A friend of mine teaches outdoor survival skills. Things like friction fire-making, animal tracking, finding water, bow hunting, and so on. Something that came up in a recent conversation had to do with the way humans are always bringing our agendas to nature. We generally go into nature not to give, but to get something.
A few of the people my friend works with are interested in deep nature connection and awareness. But most come to her because they see this as a way to feel capable and powerful. “They want to be Rambo,” as she puts it. It’s cool. And in a society that is so emasculating and confining I can see the appeal.
I’ve observed a similar pattern with folks who are interested in learning about local plants. It’s usually because we want to know about medicinal applications or wild food. I’m certainly interested in those things.
And then there’s the whole area of things like vision questing and contemplative nature retreats. I’m getting ready to go on one of these myself in about a week, and I’ve been reflecting on how I’ll be relating to the place where we’ll be camping, and the nature beings that live there. There is definitely part of me that is hoping for dialogue. For signs and omens and guidance. For gifts. But I wonder how available I will be to simply listen to what nature has to say, regardless of its relevance to my personal concerns?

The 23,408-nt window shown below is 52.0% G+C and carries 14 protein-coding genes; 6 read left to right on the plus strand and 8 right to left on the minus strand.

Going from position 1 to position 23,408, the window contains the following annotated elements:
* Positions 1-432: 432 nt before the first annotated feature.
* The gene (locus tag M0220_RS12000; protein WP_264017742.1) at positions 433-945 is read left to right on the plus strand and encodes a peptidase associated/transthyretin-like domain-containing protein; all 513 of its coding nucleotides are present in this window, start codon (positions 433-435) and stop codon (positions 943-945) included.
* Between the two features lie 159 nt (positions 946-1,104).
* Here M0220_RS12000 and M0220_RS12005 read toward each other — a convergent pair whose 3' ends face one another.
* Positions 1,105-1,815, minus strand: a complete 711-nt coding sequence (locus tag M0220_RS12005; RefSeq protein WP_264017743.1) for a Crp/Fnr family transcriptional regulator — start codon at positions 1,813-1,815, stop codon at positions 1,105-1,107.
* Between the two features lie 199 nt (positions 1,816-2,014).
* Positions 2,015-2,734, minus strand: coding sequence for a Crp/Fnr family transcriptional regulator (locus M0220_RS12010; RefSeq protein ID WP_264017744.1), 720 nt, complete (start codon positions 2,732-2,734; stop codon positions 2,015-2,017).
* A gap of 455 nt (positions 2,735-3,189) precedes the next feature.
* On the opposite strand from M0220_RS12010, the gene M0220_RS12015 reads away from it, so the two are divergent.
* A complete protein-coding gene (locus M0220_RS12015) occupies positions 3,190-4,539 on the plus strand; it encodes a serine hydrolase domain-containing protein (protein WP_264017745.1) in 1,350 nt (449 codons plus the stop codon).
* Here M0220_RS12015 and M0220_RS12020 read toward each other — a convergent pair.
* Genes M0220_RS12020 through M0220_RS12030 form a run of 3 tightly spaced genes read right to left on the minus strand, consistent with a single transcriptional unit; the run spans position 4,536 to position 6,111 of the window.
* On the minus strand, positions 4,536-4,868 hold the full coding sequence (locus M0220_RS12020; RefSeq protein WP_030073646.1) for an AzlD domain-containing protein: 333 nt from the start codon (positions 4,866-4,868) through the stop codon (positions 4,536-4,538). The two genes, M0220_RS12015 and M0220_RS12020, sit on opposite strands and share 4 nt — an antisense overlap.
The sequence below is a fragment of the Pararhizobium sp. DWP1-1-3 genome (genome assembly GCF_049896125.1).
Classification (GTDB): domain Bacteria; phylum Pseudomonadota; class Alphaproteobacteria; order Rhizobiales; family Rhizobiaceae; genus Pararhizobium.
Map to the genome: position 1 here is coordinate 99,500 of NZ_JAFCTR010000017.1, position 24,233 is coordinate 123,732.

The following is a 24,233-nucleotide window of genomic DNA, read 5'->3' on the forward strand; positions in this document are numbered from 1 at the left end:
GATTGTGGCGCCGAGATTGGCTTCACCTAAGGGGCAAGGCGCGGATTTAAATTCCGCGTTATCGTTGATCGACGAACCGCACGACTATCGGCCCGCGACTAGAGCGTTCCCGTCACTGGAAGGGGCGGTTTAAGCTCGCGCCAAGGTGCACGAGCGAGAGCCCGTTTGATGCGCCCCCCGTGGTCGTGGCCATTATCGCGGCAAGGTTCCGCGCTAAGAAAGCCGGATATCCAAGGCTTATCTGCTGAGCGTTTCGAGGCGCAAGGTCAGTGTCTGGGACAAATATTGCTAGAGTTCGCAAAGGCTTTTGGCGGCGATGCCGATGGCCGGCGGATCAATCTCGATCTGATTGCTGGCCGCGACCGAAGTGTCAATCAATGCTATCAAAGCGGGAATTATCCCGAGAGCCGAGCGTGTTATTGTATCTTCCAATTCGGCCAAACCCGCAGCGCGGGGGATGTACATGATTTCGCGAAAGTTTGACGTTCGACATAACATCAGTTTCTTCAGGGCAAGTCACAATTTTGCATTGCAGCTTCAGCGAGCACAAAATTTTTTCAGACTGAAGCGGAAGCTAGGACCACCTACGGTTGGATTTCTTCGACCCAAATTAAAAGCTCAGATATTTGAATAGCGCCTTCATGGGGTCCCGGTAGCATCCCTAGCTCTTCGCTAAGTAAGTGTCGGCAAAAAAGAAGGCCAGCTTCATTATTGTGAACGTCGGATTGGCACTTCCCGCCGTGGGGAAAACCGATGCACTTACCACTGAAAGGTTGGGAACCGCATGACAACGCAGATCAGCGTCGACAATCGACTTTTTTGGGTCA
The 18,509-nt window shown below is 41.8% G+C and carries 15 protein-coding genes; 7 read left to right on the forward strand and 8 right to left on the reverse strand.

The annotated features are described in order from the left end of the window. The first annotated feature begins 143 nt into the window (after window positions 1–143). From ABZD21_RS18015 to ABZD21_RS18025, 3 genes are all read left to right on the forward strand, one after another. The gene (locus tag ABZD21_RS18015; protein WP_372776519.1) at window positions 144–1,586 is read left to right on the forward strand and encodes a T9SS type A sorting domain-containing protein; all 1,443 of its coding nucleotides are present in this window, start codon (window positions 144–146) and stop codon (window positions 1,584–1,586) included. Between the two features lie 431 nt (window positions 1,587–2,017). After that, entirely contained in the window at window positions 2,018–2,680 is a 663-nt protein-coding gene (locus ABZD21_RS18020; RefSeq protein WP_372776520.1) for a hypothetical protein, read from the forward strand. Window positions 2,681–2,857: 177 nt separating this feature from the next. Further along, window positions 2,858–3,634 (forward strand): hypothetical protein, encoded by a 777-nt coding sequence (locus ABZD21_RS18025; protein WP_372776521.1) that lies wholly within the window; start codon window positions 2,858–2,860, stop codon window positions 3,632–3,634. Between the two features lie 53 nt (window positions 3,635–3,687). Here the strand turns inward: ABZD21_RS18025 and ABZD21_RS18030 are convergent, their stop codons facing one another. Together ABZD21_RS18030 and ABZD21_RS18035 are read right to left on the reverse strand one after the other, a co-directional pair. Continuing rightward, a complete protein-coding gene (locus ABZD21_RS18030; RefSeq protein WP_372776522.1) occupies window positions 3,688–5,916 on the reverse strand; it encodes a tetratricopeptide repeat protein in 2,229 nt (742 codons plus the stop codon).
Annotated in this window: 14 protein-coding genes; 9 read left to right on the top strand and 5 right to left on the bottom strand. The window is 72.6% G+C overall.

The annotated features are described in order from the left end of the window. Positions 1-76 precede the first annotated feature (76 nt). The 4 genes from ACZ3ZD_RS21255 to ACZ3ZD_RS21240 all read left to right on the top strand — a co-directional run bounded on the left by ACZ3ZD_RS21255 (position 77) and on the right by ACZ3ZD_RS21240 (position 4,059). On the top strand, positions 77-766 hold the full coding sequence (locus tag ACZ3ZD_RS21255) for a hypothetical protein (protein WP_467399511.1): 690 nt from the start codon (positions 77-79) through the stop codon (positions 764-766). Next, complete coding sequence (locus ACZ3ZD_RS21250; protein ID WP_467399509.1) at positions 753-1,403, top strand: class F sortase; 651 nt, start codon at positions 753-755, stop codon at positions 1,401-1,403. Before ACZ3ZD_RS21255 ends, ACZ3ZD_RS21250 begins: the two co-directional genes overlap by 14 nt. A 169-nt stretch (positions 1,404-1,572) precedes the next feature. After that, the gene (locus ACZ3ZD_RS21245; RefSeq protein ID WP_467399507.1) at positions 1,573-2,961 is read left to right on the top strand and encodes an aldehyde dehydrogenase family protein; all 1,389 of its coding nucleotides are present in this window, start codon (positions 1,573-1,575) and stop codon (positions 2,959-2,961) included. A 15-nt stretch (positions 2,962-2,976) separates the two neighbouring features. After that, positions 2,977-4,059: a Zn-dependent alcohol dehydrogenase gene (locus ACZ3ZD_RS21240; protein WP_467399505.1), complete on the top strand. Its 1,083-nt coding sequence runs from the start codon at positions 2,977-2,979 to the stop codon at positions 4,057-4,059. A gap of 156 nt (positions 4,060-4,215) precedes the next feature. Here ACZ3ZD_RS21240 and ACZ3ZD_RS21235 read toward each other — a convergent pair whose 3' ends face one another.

Just to be clear: I don’t mean to knock the way of relating to nature in the context of our own needs and interests, as though it’s wrong. Not at all. Like all animals, this is just what humans do. We must. Survival and growth comprise vital territories for developing our connection to nature, to ally with Her, and to do so consciously. Engaging bodily with nature’s processes is a necessary and excellent way to deepen our relationship. My friend says the best way to learn about the energy of fire is not to contemplate it, or look at it, or write about it; but to make it. I agree. The best way to learn about photosynthesis is to be a gardener. And to eat the transmogrified light that you have tended.
So my point is not that we should dispense with our agendas. But that it’s good to be aware of them. To what degree am I using nature to shore up my ego? Am I looking to get without giving anything back? What might I have to offer in return for nature’s generous support? Part of our unique role as humans is that we have the ability to witness nature and hold space for Her unfolding. Her agenda. What an honor to play this role.